This move appears to be a step back in time, as the style of Harvard education of the future seems to mimic the curriculum prior to 1978. In that year, the College overhauled its curriculum and decided to replace the General Education requirement with the Core Curriculum. On May 11, 1979, then-Dean of the Faculty Henry A. Rosovsky released the course titles of 77 courses—60 percent of which were new—that would be included in the newly established Core.
“First of all, [the Core] does add...specific emphasis on ethical choice,” then-Harvard University President Derek C. Bok told The Crimson in 1979. “And two...there is the emphasis on quantitative skills, which...about the time I went to college, was perceived as something that scientists and engineers and maybe doctors might need but not the majority, and since then there’s been a pervasive impact of quantitative forms of reasoning.”
The Core was designed to gradually phase into the College curriculum over the three years. Students would eventually have to take courses in the five areas of the Core: Science, Literature and Arts, Historical Studies, Social Analysis and Moral Reasoning. The 77 original courses included instruction in 21 classes in Literature and Arts, the largest among the five areas, as well as physics, biology, astronomy and biochemistry—but no chemistry—in the Science category, the smallest area with only eight courses.
In deciding these courses of the Core and undertaking the curricular review in the 1970s, the College encountered similar issues of today’s review—the role of science in education, as well as the importance of student input as architects of the curriculum.
Starting from the 1940s, Harvard College operated under the General Education requirements in three basic fields—Social Sciences, Humanities and Natural Sciences.
But in the 1970s, a national trend emerged as many colleges began to revise general education curricula by tightening requirements and reevaluating academic goals.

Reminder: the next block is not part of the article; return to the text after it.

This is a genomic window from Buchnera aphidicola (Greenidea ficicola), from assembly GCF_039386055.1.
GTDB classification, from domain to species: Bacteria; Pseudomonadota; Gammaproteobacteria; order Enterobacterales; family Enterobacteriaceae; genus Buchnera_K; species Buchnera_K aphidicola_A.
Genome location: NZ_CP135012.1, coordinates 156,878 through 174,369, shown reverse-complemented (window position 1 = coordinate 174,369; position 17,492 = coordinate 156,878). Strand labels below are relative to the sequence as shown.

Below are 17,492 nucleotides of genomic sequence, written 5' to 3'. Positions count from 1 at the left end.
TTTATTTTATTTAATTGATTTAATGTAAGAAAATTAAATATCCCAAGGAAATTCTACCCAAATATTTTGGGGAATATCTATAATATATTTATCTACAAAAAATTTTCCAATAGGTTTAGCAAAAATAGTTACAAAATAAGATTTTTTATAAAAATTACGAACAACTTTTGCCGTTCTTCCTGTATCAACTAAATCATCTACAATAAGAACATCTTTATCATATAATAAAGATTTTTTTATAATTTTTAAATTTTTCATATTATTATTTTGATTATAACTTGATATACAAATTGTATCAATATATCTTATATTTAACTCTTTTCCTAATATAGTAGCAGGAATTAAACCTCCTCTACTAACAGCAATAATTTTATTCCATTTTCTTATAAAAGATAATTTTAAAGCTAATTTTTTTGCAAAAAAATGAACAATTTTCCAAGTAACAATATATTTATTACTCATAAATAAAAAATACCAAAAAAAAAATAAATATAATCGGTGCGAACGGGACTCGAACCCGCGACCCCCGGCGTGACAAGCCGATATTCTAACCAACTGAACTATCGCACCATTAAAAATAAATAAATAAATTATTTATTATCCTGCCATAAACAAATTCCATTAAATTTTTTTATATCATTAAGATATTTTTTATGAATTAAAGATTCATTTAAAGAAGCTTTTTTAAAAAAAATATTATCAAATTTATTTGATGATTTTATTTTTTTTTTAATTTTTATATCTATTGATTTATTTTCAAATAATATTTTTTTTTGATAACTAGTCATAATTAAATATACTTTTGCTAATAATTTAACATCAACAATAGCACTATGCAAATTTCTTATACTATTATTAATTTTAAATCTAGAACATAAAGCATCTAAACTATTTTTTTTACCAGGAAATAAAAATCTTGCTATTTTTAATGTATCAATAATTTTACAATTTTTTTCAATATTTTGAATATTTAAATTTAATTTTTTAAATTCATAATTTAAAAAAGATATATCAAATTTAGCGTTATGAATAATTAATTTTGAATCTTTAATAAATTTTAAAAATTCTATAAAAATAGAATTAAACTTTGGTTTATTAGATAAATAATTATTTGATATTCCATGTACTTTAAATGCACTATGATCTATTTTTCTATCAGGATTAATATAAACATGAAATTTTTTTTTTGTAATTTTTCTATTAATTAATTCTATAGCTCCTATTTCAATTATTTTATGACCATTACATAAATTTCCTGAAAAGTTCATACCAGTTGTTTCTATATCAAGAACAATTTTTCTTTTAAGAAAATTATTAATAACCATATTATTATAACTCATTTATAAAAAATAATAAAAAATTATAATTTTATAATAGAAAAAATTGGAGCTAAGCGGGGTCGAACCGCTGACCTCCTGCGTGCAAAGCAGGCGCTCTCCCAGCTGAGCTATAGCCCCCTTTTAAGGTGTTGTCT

Many critics believed that the waves of general education reform did not point towards anything progressive, and that the national flurry of reforms marked a swing of the pendulum back to the way curricula were before 1960s campus activists forced many university administrations to abolish or loosen course requirements.
Indeed, Rosovsky, when taking on the task of evaluating Harvard’s undergraduate education in 1973, said that his personal views of what a “proper” education is runs decidedly against the grain of liberalized reforms of the past decade.
In his October 1975 Letter to the Faculty on Undergraduate Education, Rosovsky maintained that “the problem today is that people have too many choices.”
In an extended analogy, Rosovsky described how the Harvard curriculum was too varied for undergraduates to make intelligent decisions about their education:
“Our curriculum at the moment resembles too much a Chinese menu—a very good menu. But I think that a Chinese menu in the hands of a novice can often result in less than a perfect meal. I would like to supply a few waiters,” he said.
And Rosovsky did supply his “waiters” that would guide student choice in their course selection. On May 2, 1978, the Faculty of the Arts and Sciences approved a new Core Curriculum for undergraduates, marking the end of four years of hard work, bargaining and cajoling for Rosovsky, and the beginning of the rocky road of actually planning, implementing and seeing the Core in action.
In October 1978, Rosovsky appointed nine Faculty members on the Core committee to represent a range of fields. While the Core had been approved, this committee was charged with designing the new curriculum.